The United States Supreme Court case of Chevron, U.S.A. v. Natural Resources Defense Council, Inc. has governed administrative deference jurisprudence for over thirty years. In general, this case requires that courts defer to an administrative agency’s interpretation of a statute if the statute is ambiguous and the agency’s interpretation is permissible. The Court has made it clear that this unquestionably high standard of deference applies with full force in the tax context. Thus, Chevron has been relied upon by both federal and state courts faced with cases that involve the interpretation of a tax statute by the Service or state taxing authority. However, with the addition of Justice Gorsuch—an outspoken critic of Chevron’s high standard of deference—to the High Court, the future of the Chevron doctrine is now very much in question.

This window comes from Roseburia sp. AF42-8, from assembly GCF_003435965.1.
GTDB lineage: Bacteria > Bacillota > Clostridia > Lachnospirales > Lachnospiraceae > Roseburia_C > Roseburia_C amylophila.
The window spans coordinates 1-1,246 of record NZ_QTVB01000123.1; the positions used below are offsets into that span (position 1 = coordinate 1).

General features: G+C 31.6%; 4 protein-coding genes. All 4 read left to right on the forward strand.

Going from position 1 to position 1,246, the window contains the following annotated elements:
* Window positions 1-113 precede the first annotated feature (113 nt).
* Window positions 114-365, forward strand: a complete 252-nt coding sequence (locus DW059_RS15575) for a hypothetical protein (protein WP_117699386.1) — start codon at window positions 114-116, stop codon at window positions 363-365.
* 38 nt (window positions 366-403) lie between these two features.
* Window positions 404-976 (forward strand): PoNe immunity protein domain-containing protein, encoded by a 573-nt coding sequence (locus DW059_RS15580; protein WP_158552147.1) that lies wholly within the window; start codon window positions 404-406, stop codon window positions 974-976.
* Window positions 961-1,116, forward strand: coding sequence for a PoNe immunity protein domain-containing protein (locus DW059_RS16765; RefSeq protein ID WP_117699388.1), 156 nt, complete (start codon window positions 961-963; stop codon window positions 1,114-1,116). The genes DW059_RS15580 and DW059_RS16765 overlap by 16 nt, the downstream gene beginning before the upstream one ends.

This Article discusses the history of the Chevron doctrine, and its potential to change under today’s Supreme Court. This Article also analyzes what an end to Chevron would mean for federal and state tax authorities and taxpayers.